So, they will be afraid...for a while, familiar is better to them.
Plus, you have taken them out of their territory into one where you are the new "head of the roost." Did you know that a queen will sometimes kill a whole litter of healthy kittens if a new Tom takes over the territory she is part of? She does it because chances are the new Tom will kill the kittens born under the old Tom and she's doing it before he does, and will then go on to start again under the new rule.
And now, in your home, she's under a new rule. Doesn't mean she will, but it's a stressful situation.
And she's already shown stress when you remove the kittens.
That having been said, I have to say that I believe your first instinct was the right one. Handle them, by all means. You are doing exactly what I have done. I lay down with them, I'll help guide them to nipples if they are having trouble, I'll talk to them, pet mom, pet their littles heads gently and check them by rolling them over and letting them hold into my fingers while I look them over. I also have found I needed to help with the stimulatoin. But I do it, as you started to do, in the box, always next to the mother.
I do not believe in taking them out until they start to open their eyes, unless absolutely necessary. (Once their eyes are open, you'll see, it'll be a whole new ball game, and you can pick them up more play with them, more...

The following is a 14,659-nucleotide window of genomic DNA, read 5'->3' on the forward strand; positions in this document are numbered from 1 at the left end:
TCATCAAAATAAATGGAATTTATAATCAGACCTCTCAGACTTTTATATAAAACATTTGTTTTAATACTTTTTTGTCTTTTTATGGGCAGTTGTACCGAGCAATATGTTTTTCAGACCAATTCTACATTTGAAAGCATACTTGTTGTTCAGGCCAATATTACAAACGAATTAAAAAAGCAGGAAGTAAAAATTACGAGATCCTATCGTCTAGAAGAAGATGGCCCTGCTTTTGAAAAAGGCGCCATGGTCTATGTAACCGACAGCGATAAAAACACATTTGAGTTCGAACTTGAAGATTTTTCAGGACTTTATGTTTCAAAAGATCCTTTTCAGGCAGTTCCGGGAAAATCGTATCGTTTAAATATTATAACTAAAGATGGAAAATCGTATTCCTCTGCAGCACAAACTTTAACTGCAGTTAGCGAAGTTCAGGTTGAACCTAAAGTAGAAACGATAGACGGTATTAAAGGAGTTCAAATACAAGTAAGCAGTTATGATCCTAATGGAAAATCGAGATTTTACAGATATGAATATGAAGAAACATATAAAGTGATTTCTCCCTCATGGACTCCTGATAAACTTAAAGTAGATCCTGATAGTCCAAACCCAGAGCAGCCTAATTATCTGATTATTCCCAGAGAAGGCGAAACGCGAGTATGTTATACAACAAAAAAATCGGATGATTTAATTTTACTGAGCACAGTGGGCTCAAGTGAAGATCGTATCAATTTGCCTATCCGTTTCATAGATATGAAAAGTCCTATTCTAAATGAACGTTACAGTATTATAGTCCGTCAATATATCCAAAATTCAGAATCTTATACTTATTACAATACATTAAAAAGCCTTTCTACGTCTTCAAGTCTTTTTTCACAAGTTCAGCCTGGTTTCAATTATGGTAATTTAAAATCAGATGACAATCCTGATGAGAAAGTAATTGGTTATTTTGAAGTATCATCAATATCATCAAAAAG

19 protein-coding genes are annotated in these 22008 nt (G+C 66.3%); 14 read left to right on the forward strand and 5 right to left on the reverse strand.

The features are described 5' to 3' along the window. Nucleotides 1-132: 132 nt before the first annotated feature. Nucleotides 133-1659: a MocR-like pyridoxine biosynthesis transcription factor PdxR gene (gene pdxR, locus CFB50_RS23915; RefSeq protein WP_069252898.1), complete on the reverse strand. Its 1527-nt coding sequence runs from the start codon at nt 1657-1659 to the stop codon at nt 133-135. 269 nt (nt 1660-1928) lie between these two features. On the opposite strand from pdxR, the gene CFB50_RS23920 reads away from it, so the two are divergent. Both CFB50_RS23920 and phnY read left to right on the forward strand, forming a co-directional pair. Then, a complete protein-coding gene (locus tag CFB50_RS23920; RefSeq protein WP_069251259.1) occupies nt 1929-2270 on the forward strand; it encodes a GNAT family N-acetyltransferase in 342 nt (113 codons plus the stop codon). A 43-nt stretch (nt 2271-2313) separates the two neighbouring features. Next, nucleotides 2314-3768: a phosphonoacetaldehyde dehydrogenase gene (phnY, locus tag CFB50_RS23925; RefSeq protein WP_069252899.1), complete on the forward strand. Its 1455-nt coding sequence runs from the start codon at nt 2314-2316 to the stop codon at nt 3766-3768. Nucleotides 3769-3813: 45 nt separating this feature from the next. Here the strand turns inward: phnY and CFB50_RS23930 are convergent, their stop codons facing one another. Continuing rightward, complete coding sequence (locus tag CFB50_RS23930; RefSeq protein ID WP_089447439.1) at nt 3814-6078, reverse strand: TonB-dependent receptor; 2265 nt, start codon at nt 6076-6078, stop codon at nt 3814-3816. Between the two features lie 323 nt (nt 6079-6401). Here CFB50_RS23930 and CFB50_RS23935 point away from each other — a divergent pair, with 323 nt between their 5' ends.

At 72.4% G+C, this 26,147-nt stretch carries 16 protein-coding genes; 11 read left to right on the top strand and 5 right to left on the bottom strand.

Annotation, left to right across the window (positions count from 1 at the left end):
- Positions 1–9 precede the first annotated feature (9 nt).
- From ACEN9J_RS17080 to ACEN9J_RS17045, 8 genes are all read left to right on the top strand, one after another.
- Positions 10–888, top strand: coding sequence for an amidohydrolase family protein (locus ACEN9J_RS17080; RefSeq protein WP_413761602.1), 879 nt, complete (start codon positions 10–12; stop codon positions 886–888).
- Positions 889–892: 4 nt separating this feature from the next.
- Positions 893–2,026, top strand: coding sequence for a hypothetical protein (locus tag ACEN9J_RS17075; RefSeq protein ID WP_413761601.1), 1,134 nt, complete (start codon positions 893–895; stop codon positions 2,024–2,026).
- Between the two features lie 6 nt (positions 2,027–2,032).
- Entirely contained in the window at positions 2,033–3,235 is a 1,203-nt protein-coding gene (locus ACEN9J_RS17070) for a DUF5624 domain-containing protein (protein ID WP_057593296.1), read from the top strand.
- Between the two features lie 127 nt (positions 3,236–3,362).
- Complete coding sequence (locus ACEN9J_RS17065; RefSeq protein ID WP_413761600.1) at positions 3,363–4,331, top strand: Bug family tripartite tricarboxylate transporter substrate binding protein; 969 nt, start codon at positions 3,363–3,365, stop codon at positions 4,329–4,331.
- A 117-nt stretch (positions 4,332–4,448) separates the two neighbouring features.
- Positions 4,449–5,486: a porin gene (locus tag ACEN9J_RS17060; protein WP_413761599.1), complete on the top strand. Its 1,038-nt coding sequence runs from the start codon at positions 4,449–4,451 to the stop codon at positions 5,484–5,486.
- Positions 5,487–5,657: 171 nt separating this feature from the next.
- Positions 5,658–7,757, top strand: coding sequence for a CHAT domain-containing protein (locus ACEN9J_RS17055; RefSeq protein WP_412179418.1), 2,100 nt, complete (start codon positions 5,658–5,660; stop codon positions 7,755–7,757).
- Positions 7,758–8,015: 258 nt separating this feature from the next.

As far as weighing goes, here's my thoughts on that.
I have never done, and never felt it was necessary. By laying down and checking them over, I keep a very close eye on them, I can see if they're eating enough and growing. A kitten will cry constantly if they're not getting enough food. One who's eating well will be able to eat, and then sleep peacefully, very often just falling asleep on the nipple. If you're concerned one might not be getting its share, do what you're doing, move it to the nipple, and watch to make sure it eats, and you'll know they're fine.
I know I might get flack for that opinion, but the only reason for weighing is to make sure the kittens are healthy and growing. If you can tell they are, and it sounds to me like you have enough of an instinct to be able to tell that, Why put the additional stress on the mother, and on the kittens.